With a line-up of wannabe presidents that reads like a veritable who’s who of assorted crackpots, the Republican Party seems determined to alienate all but born again voters. Leading the pack, for now, is real estate tycoon Donald Trump who considers himself exceptionally smart and everybody else exceedingly dumb. Heavy on rhetoric and light on substance, Mr Trump lives by soundbites. With an attention span as short as his temper, the businessman is perhaps best known for his enthusiastic firing of people in the US version of the television franchise The Apprentice.
During the fourth Republican debate, Mr Trump again suggested the building of a wall along the US/Mexican border to stem illegal immigration. He also reiterated his intention to throw some eleven million undocumented aliens over that wall. The maverick entrepreneur showcased his smarts when he slammed the recently proposed Trans-Pacific Partnership (TPP) – a free trade agreement between twelve countries bordering the Pacific Ocean – over China’s “currency manipulations”, not quite realising that the Chinese are not part of the pact.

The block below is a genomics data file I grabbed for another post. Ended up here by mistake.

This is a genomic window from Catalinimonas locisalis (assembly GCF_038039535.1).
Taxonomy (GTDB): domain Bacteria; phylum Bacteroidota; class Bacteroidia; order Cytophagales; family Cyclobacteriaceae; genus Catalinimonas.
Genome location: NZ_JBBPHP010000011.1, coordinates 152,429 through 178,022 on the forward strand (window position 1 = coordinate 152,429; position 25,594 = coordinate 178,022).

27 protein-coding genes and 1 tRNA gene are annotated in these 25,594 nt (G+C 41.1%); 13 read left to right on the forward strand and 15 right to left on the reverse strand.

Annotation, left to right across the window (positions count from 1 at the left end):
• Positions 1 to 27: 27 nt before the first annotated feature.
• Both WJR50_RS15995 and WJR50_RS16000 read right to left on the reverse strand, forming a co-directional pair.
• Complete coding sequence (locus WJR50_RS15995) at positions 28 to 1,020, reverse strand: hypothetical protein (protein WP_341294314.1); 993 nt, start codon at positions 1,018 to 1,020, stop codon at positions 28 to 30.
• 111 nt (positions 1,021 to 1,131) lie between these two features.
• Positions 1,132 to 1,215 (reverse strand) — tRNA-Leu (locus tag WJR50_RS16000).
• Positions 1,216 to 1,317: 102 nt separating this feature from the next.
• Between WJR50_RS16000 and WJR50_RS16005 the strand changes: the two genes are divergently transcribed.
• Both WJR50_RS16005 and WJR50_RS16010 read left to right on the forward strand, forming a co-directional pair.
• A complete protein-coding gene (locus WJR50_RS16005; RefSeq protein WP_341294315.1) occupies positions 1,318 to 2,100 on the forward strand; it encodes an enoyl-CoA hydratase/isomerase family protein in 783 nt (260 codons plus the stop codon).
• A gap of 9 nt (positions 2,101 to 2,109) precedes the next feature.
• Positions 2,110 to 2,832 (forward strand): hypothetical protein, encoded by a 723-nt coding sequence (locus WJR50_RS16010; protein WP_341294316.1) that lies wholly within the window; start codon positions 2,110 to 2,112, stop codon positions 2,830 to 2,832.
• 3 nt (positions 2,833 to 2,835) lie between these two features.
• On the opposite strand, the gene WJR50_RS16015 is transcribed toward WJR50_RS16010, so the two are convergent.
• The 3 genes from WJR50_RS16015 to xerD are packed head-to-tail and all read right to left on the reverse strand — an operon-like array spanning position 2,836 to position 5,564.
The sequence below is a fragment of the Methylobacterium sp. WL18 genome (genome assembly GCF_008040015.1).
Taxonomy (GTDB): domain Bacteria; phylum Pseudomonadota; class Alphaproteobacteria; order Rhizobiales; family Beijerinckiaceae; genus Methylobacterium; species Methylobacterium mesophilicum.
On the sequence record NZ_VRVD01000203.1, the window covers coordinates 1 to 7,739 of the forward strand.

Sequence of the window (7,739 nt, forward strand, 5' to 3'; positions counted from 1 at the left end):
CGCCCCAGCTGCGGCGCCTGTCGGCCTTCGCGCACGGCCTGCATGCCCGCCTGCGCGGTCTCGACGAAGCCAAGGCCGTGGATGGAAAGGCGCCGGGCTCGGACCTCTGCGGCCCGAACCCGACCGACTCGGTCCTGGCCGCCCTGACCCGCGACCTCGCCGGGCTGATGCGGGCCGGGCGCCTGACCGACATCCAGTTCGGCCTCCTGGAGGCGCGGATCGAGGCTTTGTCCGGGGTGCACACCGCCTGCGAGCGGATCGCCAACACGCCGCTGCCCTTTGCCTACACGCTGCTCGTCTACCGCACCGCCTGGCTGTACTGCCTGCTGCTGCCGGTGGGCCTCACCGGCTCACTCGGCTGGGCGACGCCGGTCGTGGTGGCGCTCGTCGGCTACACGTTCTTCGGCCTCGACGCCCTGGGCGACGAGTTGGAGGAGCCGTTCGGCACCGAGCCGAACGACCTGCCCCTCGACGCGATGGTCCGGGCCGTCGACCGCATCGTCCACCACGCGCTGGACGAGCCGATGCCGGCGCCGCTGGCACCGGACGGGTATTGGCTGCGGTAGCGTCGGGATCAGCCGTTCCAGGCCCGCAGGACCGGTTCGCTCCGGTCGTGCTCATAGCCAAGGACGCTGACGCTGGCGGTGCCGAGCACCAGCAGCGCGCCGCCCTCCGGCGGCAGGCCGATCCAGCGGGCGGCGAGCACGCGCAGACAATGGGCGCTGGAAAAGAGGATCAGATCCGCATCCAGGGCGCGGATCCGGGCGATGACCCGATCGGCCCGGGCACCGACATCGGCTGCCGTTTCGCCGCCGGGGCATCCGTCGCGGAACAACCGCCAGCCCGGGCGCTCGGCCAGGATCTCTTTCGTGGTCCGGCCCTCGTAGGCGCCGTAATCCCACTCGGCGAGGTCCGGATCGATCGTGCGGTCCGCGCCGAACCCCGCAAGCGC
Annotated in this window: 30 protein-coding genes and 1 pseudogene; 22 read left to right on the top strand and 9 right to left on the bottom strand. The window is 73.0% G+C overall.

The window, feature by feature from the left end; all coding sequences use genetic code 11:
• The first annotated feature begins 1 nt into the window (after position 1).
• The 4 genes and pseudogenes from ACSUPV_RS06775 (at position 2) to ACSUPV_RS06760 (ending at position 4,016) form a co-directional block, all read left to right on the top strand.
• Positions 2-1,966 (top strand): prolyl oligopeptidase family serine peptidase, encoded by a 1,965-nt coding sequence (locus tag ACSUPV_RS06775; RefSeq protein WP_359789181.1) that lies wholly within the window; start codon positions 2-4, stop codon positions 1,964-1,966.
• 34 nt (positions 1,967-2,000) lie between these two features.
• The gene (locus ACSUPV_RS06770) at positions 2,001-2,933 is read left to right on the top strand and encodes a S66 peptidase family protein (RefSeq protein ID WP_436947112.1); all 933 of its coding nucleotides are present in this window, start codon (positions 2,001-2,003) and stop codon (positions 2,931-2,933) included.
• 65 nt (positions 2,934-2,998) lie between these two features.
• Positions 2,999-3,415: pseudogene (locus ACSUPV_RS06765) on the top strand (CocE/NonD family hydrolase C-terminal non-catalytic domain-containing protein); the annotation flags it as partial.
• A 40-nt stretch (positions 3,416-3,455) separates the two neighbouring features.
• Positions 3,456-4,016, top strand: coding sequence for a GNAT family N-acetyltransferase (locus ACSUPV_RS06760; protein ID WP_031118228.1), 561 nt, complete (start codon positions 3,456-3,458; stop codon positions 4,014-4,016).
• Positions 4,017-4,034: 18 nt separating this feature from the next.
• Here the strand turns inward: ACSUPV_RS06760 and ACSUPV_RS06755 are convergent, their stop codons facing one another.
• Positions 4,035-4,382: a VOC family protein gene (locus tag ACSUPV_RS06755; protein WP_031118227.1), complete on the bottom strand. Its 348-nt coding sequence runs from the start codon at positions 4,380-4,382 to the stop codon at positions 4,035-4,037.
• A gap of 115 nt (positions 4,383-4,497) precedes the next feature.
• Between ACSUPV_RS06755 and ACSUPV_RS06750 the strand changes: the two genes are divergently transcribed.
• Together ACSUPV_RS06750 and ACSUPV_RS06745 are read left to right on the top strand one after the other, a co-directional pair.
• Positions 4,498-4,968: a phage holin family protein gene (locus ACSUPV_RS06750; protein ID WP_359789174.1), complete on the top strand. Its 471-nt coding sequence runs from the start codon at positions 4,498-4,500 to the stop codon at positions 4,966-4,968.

Other Republican hopefuls fared little better. Enumerating the federal agencies he would shutter, Senator Ted Cruz expressed an interest in closing down the Department of Commerce twice over. The gaffe bore an eerie resemblance to Rick Perry’s hilarious performance in 2011 when the Republican candidate pompously declared that he would immediately eliminate three federal departments. However, when queried, Mr Perry could only remember the names of two departments to be axed. Aiming to oblige with a helping hand, fellow contender Mitt Romney kindly suggested the Environmental Protection Agency whereupon Mr Perry memorably exclaimed: “EPA there you go” before acknowledging that was not it.